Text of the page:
“We're hearing from employers that in addition to these tech skills, knowing how to show up, knowing how to persevere, knowing how to be on a team to collaborate, empathize with the people that you're working with, and for those are the crucial things. We will teach you how to do the tech, you need to come in with those soft skills or success skills. So SparkLab is going to be an experience where they're going to have opportunities to build those professional skills as well,” said Senior Director of SparkNC Dana Brinson. 

The goal of the program is to make education in technology as accessible to students as possible, 
with the team behind the project taking feedback from students into account when designing the curriculum and topics. Part of that accessibility includes the multiple ways students can be taught: live units, experiential units and on demand units.

Logo provided by: SparkNC

“We asked them what they wanted and what they thought about their education now. We heard that education could be boring, that it wasn't relevant to the real world. When we talked about high tech careers we heard words like “daunting,” or it's only for the kids who are like valedictorians. And so, as we started to design and think about what we wanted SparkNC to be,” shared SparkNC Executive Director Joe Ableidinger. “We wanted to be the antithesis of all of that. We wanted to be engaging, we wanted to be accessible and be something that students would come into and say, I can see myself in the tech career. It's not daunting.” 

SparkNC has also partnered with District C, a nonprofit, Raleigh based, organization founded by Dan Gonzalez and Anne Jones. Their mission is to prepare the next generation of diverse talent for modern work through their “Teamship” program.

“You can think of Teamship as a reimagined, team based internship, where teams of high school students work together to solve real problems for real businesses in the community,” said Gonzalez. “As part of this SparkNC initiative, teams of high school students will work together to solve real problems for high tech businesses in the community. And we are calling this together Spark Teamship. SparkTeamship is one of the units that students will be able to opt into as part of their high tech learning accelerator journey.”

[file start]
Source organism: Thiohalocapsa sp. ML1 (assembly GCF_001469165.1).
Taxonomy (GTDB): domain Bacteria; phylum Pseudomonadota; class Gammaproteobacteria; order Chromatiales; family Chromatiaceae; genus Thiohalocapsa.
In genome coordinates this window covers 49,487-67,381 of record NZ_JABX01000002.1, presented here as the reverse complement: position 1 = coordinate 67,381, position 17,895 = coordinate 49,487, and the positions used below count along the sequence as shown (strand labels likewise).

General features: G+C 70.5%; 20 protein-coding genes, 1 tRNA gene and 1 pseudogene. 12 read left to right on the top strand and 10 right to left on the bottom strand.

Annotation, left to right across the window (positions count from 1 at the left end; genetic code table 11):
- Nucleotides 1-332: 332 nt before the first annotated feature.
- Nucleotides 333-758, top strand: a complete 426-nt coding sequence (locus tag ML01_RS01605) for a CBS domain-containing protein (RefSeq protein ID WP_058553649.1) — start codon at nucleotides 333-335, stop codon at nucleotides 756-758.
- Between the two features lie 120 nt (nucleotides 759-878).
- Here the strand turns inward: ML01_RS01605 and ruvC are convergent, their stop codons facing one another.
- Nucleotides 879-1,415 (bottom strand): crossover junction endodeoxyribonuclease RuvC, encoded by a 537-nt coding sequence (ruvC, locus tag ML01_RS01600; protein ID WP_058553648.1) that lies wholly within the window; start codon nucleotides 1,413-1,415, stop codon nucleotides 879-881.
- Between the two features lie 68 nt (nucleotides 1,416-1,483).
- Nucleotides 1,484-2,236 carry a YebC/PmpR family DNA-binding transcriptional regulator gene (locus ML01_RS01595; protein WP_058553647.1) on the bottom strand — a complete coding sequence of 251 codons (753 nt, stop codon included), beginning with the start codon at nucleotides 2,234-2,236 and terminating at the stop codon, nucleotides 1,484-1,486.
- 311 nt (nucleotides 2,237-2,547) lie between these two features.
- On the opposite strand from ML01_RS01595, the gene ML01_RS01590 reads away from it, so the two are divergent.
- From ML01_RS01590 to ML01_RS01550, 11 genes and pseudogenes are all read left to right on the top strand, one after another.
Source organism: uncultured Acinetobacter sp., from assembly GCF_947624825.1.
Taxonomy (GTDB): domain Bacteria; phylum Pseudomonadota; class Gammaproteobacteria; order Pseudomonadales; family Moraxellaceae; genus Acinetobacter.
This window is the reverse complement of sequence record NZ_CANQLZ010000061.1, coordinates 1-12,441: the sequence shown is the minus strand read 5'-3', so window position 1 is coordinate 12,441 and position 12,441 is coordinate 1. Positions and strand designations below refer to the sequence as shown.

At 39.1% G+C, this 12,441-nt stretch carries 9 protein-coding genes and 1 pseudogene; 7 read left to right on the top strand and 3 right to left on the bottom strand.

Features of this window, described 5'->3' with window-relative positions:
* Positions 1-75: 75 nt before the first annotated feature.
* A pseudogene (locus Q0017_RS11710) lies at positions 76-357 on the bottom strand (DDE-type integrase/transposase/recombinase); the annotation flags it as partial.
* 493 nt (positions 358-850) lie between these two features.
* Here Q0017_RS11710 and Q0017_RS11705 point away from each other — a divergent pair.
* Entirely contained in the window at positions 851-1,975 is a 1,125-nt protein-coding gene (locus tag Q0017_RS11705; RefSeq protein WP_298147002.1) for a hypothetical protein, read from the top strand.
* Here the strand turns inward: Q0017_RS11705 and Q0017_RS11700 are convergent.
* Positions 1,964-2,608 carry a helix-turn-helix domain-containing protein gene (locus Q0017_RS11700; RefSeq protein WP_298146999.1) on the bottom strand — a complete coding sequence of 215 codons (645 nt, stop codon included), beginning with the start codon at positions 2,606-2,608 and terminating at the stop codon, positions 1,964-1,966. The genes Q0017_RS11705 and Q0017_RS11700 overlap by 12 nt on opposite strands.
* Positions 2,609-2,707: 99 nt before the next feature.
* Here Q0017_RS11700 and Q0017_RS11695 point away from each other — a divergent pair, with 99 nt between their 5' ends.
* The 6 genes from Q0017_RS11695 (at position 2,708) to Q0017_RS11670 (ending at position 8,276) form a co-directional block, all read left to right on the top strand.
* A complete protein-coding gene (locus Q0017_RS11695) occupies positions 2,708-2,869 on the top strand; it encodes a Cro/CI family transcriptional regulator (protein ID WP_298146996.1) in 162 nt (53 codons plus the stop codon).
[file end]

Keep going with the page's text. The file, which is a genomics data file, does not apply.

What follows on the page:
The lab will be overseen by the newly named SparkLab Facilitator Jennifer Milton. While the Lab is now available, it has been in the works since last year. 

Of the expected 16 out of 18 overall districts expected to be opening a SparkLab throughout North Carolina this year, Douglas Bryd’s is the first to launch and have a ribbon cutting ceremony. Photo provided by: SparkNC. 

“In April of 2022. We went to Wilmington with other students from Douglas Byrd High School and thought about designing a program for students and we let the students lead the way in the design process. But we've really come full circle in the design space here and giving students a modern learning environment, as well as given them a desire to move along the clear career pathway here on high tech careers,” shared Career and Technical Education Executive Director for CCS Chip Lucas. 

Anyone interested can learn more about SparkNC online here.